As the first fruit appeared in this special orchard, it became evident that we’d indeed “shaken up the genes”. A couple of trees had only a few apples, but those it had were 100% russetted. Another had fruit that was not only 100% ressetted, but also had knobs or lobes like a potato! Much conversation was generated after we exhibited these samples. A contest of sorts ensued to name these “sports”. Many names were suggested, but since Dr. Ferree was heading the effort, the one that I liked best was ‘Ferree’s Seek Much Further’. We were undaunted by the levity, if the genes could be shaken to produce such a monstrosity, surly they had been shaken to produce a better ‘Melrose’ as well.

The 'Melrose' apple was developed by Ohio State, and much effort has been made to encourage its adoption, with mixed results. It is, however, an unarguably better apple than much of what is bought today. I wonder if the lack of good red color would have been as much of an issue today, when there are "red" fruited cultivars like 'Fuji', which not only is consistently poorly colored, but which often has a sort of a greenish-brown cast which to me suggests a poorly ripened fruit. (That said, a good 'Fuji' is a wonderful apple...color really has very little bearing on eating quality).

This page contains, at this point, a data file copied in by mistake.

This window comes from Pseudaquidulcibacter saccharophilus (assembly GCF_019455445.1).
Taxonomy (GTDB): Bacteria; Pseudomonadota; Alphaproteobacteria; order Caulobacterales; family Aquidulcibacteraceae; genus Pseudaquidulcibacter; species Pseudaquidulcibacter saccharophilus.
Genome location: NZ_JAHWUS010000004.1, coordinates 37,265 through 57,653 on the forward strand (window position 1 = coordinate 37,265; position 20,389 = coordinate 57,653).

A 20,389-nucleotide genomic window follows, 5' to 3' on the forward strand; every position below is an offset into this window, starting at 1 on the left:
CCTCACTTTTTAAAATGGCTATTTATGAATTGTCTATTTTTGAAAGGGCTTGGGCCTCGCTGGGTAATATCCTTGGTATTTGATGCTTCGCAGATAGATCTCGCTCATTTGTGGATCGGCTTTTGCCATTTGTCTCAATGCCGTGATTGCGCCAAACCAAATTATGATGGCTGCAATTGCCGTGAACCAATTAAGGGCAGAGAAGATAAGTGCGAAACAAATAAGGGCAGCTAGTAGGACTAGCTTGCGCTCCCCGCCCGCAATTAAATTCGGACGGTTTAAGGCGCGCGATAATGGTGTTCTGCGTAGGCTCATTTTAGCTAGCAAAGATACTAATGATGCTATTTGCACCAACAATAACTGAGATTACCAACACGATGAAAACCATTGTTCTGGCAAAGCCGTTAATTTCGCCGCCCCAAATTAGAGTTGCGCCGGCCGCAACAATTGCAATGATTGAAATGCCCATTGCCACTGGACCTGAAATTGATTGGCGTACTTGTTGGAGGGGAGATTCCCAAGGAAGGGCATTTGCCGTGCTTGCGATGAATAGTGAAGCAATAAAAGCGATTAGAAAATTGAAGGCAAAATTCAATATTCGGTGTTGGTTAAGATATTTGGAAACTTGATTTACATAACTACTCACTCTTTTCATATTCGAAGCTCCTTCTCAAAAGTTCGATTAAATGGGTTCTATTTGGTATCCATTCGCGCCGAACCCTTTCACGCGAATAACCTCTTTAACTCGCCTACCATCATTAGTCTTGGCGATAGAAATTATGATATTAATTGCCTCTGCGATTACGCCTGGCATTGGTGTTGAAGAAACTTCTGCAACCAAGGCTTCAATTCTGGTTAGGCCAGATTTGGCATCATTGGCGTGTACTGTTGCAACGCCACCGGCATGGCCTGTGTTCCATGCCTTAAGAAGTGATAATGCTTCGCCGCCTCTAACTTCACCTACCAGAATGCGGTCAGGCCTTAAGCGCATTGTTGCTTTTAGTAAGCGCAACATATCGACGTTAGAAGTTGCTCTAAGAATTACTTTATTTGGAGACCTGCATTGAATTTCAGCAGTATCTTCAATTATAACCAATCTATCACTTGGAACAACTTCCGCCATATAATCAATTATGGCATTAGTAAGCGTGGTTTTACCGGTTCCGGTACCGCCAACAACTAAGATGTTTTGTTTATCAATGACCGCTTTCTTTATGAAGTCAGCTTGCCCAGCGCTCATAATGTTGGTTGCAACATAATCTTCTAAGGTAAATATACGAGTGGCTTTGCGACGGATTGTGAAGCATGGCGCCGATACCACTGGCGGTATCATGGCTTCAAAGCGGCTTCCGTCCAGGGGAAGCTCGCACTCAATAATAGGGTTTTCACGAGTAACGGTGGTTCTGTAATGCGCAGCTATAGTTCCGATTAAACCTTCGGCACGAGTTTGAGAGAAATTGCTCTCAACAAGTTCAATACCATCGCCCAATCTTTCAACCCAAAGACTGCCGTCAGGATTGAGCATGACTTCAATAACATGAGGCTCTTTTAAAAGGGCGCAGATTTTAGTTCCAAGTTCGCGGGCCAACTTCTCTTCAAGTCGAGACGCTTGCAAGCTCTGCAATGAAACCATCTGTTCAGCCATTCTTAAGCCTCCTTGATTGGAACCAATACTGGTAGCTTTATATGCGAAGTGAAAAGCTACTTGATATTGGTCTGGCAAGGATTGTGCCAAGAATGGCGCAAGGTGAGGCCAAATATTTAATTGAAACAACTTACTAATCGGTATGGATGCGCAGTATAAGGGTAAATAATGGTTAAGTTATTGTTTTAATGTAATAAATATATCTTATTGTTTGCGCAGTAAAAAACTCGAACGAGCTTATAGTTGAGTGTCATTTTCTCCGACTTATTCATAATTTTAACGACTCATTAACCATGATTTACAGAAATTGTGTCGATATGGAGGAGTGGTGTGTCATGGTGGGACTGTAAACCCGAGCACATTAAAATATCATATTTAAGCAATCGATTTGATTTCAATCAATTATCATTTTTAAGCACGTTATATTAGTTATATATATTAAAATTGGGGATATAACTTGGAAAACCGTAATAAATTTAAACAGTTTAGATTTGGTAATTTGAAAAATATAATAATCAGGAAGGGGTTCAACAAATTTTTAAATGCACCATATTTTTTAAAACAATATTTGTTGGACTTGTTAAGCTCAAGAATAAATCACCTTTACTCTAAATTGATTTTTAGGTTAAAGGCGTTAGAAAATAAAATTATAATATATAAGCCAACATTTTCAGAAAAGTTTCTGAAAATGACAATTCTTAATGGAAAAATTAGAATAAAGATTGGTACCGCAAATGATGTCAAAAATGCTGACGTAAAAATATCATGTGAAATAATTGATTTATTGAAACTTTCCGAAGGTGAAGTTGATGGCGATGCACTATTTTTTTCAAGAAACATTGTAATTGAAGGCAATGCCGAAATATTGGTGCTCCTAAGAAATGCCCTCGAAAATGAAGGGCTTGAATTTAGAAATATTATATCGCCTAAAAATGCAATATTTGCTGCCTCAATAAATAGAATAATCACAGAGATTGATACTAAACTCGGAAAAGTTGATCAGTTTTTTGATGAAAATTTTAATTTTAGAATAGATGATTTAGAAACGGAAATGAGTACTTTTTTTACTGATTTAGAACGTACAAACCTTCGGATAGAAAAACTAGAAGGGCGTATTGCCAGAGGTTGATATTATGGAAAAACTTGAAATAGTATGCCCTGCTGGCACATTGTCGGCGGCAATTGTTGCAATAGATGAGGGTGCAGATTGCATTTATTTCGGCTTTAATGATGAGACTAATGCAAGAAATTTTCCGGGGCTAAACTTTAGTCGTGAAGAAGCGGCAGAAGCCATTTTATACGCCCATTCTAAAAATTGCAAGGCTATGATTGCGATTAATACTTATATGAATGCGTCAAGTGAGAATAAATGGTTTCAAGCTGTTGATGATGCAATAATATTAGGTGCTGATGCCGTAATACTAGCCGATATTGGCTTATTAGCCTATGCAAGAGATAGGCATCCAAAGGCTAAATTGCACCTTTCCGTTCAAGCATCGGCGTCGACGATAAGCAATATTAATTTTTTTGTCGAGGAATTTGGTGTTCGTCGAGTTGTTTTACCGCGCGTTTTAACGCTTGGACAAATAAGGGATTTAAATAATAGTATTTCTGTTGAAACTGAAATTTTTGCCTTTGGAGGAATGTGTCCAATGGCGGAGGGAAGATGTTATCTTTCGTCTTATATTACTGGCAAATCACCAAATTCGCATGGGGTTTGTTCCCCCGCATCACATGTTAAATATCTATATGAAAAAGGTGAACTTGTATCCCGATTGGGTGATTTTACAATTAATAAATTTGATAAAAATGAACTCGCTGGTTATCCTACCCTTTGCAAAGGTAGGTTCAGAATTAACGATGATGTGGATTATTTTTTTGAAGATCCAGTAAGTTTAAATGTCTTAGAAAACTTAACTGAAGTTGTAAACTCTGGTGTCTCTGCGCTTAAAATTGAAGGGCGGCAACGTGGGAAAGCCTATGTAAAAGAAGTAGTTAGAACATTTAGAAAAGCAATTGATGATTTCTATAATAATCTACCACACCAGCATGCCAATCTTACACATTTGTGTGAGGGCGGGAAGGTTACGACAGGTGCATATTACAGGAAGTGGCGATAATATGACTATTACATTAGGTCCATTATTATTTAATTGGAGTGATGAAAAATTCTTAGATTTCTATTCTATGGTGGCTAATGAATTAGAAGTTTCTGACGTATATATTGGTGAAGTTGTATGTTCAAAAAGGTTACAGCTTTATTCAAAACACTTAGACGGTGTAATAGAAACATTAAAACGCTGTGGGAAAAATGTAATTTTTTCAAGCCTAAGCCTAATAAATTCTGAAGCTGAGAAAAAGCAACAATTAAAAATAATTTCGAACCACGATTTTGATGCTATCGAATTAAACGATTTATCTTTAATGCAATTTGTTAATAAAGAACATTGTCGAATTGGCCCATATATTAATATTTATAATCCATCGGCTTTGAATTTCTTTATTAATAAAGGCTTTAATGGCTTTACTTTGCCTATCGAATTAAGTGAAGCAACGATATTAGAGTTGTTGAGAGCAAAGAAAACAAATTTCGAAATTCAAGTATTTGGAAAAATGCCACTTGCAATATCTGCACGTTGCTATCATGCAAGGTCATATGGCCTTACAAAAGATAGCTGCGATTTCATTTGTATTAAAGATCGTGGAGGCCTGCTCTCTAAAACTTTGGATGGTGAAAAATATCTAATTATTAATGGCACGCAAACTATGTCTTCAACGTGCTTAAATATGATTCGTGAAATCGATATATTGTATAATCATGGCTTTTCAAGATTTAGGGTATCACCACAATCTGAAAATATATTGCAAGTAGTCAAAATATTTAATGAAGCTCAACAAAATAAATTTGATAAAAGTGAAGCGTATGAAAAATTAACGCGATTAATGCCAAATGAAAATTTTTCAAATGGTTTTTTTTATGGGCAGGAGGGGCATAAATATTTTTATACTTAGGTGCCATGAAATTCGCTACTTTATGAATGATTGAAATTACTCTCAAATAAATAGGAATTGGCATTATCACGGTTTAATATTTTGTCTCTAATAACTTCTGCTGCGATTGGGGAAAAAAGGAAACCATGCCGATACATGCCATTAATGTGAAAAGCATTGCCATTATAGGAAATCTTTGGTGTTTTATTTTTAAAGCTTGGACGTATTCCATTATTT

Oh, and for those who don't recognize get it, 'Ferree's Seek Much Further' is a play on 'Westfield Seek No Further', a very nice antique dessert apple with one of the cooler fruit names out there. (There's an apple named 'Slacken Your Belt' or something to that effect that I read about a while ago, and I haven't had any luck tracking any information down about it. That's got to be right up there for the all-time best name. If any one knows anything about it, drop me a line).

Anyway, more to come on 'Melrose' and the perils of mutation breeding. Stay tuned!

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At 3/18/2007 09:26:00 PM, Anonymous Anonymous said...

I chuckle when I see someone talk about the Melrose apple.

I was born and raised in Wooster, Ohio, the home of this apple (it was developed at the OARCD in Wooster - Ohio Agricultural Research and Development Center) as well as a more obscure cultivar called Holiday. A good chunk of my childhood was spent a three minute walk from home at Melrose Elementary School. Oddly enough, the first 16 years of my life were lived right nextdoor to Melrose Orchard where the neighbor kids would try to steal Melrose apples before getting shot with salt pellets by the crazy woman running the orchard.

It wasn't until about 5 years ago when I was first bitten by the orchard bug that I actually fit all of the Melrose pieces together. As a 43 year old and orchard owner myself, I now see it from the perspective of the crazy old woman with the salt pellet gun. Fortunately, I've resorted to more humane methods of keeping out the unwanted.

It's funny how things come full circle.

At 4/20/2010 12:14:00 AM, Anonymous Hog Hunting Texas said...